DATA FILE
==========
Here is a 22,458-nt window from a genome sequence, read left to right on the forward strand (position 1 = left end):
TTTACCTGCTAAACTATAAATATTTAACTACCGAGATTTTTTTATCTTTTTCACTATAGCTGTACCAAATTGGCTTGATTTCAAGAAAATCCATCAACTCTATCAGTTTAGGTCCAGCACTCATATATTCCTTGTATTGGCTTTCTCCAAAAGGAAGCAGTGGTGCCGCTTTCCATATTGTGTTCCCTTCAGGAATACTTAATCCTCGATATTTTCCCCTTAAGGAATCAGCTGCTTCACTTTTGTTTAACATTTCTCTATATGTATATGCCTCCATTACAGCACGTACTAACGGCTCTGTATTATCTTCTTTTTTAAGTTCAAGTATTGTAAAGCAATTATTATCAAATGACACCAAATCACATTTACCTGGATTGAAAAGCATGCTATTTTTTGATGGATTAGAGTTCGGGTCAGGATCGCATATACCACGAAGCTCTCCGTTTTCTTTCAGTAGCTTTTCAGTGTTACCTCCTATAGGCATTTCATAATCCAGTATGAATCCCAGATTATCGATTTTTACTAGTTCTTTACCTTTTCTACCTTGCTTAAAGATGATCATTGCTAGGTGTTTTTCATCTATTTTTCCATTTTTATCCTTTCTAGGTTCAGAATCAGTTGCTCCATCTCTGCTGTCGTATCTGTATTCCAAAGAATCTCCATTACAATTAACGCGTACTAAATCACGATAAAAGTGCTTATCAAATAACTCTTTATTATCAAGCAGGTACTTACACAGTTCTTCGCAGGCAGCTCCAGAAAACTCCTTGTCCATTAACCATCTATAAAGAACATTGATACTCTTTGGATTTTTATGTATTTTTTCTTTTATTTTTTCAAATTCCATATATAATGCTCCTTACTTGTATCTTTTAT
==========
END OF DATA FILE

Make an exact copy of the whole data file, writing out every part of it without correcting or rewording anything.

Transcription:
Here is a 22,458-nt window from a genome sequence, read left to right on the forward strand (position 1 = left end):
TTTACCTGCTAAACTATAAATATTTAACTACCGAGATTTTTTTATCTTTTTCACTATAGCTGTACCAAATTGGCTTGATTTCAAGAAAATCCATCAACTCTATCAGTTTAGGTCCAGCACTCATATATTCCTTGTATTGGCTTTCTCCAAAAGGAAGCAGTGGTGCCGCTTTCCATATTGTGTTCCCTTCAGGAATACTTAATCCTCGATATTTTCCCCTTAAGGAATCAGCTGCTTCACTTTTGTTTAACATTTCTCTATATGTATATGCCTCCATTACAGCACGTACTAACGGCTCTGTATTATCTTCTTTTTTAAGTTCAAGTATTGTAAAGCAATTATTATCAAATGACACCAAATCACATTTACCTGGATTGAAAAGCATGCTATTTTTTGATGGATTAGAGTTCGGGTCAGGATCGCATATACCACGAAGCTCTCCGTTTTCTTTCAGTAGCTTTTCAGTGTTACCTCCTATAGGCATTTCATAATCCAGTATGAATCCCAGATTATCGATTTTTACTAGTTCTTTACCTTTTCTACCTTGCTTAAAGATGATCATTGCTAGGTGTTTTTCATCTATTTTTCCATTTTTATCCTTTCTAGGTTCAGAATCAGTTGCTCCATCTCTGCTGTCGTATCTGTATTCCAAAGAATCTCCATTACAATTAACGCGTACTAAATCACGATAAAAGTGCTTATCAAATAACTCTTTATTATCAAGCAGGTACTTACACAGTTCTTCGCAGGCAGCTCCAGAAAACTCCTTGTCCATTAACCATCTATAAAGAACATTGATACTCTTTGGATTTTTATGTATTTTTTCTTTTATTTTTTCAAATTCCATATATAATGCTCCTTACTTGTATCTTTTAT